The first quarter of this year has featured more than your average number of discussions about post-trade market infrastructure. The move to shorten the settlement cycle in the North American markets and India, the introduction of the settlement penalty regime in Europe, the fourth delay to Australia’s deployment of distributed ledger technology (DLT) as part of the Chess replacement project; there’s been more than enough reason to chat about the plumbing. However, a lot of these discussions have been technology first, problem second.
The challenges of replacing a core part of your infrastructure such as those being experienced by ASX are manifold. Add a new, largely untested in this context technology and you double or triple your project risk. The ongoing delays reflect some of this, but a lot of the problems aren’t technology related at all.
As anyone who’s had to deliver on a transformation project of any kind (big or small) knows, a large and very important component of any successful outcome is people. Stakeholder management. Making sure your stakeholders are on board with the programme to begin with, making sure they remain that way throughout and that everyone is clear on the problem you’re trying to solve and why it’s necessary. They can be internal stakeholders such as project sponsors and champions, they can be external stakeholders such as clients or regulators; but they’re all important to the success of a project. Of course, the more stakeholders you have to deal with, the harder the task at hand.
Getting the real perspectives of your stakeholders at the start of the process is also key and not as easily achieved as you’d think. There’s a lot of public window dressing and lip service that goes on within the industry. No one wants to appear to be antithetical to digital transformation, so having conversations away from the public eye will yield better results. Open, honest conversations about any concerns stakeholders may have about the project’s impact on their business are especially important as these need to be addressed before you’ll get true buy-in. If a stakeholder has reservations about a negative impact on their revenues in the short or long term, they will likely end up becoming a key sticking point for progress in the future. Many projects have gone awry for that very reason.
Politics can also significantly impact project success – both internal and external. Just look at the Hong Kong exchange’s ongoing challenges with the Synapse project for an example of the latter. Governments and politicians can be tricky to deal with and may force the hand of any market infrastructure to select certain technology providers over others to protect national interests, for example. Navigating these interests is never easy and they can also change mid-project as political regimes alter due to elections. Again, the key is to have frequent, open conversations that enable political stakeholders to understand the motivations behind the project and how they will benefit the national agenda.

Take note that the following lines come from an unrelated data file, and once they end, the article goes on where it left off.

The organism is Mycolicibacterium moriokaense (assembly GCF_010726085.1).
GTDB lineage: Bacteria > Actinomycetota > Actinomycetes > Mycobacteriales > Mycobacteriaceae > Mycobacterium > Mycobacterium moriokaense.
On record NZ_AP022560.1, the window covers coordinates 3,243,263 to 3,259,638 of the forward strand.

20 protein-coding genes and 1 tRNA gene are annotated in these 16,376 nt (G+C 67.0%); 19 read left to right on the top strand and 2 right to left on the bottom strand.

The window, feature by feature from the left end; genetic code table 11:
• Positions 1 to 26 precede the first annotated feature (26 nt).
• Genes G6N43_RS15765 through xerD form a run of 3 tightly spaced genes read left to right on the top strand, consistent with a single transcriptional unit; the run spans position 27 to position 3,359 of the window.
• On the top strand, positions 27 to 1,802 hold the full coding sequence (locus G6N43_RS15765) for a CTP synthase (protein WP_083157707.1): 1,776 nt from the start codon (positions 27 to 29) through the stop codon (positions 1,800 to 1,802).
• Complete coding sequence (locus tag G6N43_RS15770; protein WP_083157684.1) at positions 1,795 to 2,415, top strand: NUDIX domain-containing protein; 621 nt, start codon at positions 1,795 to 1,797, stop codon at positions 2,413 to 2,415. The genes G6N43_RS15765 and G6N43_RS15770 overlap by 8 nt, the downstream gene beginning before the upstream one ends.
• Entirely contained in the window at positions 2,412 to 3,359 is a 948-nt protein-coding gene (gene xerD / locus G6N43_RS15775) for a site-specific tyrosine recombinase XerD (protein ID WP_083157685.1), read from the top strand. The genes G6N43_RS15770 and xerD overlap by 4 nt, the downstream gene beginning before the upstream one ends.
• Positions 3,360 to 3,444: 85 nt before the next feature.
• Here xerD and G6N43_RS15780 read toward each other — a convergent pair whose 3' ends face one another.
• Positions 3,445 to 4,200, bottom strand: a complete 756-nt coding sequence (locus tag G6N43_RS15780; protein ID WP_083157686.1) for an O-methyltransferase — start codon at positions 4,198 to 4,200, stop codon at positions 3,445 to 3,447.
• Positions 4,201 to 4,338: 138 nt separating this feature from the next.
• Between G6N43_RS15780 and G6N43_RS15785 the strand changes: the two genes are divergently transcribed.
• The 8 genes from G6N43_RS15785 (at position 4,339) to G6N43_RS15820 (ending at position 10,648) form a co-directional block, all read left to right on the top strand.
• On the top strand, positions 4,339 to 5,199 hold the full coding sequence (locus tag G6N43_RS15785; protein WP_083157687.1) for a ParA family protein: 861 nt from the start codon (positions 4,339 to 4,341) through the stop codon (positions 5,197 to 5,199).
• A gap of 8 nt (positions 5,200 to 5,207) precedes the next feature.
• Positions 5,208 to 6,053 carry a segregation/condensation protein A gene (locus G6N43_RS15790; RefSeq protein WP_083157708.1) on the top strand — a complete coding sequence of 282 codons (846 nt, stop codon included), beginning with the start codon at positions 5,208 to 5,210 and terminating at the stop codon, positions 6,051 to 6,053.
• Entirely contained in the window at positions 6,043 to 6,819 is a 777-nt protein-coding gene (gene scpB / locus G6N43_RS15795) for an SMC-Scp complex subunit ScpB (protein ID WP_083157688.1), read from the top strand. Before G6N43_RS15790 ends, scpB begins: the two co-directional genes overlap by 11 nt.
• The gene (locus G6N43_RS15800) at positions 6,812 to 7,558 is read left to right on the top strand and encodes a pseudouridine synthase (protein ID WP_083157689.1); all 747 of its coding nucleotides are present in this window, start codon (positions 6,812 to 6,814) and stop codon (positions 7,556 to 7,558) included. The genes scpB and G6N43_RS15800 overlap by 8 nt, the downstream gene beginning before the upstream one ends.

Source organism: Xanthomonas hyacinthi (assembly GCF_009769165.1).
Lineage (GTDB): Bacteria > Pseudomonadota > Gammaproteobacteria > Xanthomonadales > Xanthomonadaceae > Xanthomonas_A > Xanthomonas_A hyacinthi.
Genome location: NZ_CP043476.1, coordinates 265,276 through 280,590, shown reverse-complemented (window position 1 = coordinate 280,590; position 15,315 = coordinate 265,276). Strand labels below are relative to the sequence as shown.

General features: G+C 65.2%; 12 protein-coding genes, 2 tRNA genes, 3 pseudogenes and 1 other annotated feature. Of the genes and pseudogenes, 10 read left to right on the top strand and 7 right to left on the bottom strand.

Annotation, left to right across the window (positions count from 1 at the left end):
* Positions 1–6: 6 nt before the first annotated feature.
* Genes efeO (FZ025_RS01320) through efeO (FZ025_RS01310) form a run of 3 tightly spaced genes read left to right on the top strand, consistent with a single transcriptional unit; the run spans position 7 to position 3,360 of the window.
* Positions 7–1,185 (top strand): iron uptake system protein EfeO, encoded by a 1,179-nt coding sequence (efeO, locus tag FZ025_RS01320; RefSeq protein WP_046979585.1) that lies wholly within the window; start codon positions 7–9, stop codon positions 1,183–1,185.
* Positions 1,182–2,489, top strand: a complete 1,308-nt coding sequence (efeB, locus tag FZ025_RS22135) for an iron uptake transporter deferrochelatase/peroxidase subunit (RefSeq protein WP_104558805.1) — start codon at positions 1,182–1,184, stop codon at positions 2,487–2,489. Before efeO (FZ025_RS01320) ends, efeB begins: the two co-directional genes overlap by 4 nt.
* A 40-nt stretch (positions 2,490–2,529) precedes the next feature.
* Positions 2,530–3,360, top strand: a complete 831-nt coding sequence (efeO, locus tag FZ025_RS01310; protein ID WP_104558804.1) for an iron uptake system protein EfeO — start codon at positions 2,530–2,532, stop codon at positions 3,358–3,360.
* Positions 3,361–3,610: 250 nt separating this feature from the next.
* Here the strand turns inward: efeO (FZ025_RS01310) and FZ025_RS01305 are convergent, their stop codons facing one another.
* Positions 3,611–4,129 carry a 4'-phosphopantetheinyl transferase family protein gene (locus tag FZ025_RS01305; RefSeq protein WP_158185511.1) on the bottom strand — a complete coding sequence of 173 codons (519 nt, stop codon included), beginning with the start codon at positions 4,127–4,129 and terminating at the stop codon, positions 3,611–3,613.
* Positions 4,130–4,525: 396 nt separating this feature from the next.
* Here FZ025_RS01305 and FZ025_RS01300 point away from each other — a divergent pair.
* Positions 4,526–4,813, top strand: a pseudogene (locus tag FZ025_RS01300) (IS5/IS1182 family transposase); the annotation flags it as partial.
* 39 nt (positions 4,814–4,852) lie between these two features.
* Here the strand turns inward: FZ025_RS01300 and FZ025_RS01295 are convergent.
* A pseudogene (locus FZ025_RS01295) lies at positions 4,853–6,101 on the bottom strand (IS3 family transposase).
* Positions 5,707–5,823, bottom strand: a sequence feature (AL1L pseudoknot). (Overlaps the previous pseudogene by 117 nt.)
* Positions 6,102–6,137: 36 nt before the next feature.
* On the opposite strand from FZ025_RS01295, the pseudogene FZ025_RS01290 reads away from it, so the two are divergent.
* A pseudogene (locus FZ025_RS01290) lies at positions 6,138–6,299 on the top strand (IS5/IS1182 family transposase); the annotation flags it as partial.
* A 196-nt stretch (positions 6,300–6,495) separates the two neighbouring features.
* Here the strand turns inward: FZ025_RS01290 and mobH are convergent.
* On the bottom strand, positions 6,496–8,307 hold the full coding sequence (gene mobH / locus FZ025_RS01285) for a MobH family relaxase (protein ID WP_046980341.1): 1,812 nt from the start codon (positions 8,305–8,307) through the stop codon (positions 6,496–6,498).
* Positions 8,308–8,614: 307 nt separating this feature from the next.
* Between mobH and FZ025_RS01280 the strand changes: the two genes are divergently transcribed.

To that end, and turning back to the title of this blog, these stakeholder communications should always put the problem before the technology. What problem is the project trying to solve and most importantly, which of the stakeholders’ problems will it fix? Are these problems significant enough for the stakeholder to care about the success of the project? Do the benefits to the stakeholder outweigh the costs over time? If the project doesn’t solve a problem, what is the point of it? Technology change for the sale of it isn’t going to fly with the wider community.
And another important consideration: just because a technology is perceived to be in some way better than another, it doesn’t mean it’s the right technology for the task at hand. On the T+1 conversation, for example, a lot of the industry chatter seems to assume that DLT is the ultimate end goal. We should never assume that all projects should follow the same path. Moreover, we’ve sometimes rushed into deploying technologies such as bots to fix manual processes without considering the long-term cost and risk involved. After all, risk never goes away, it merely transforms.
The saying might be that “talk is cheap,” but not having the right conversations with the right stakeholders at the right times can be very, very expensive indeed.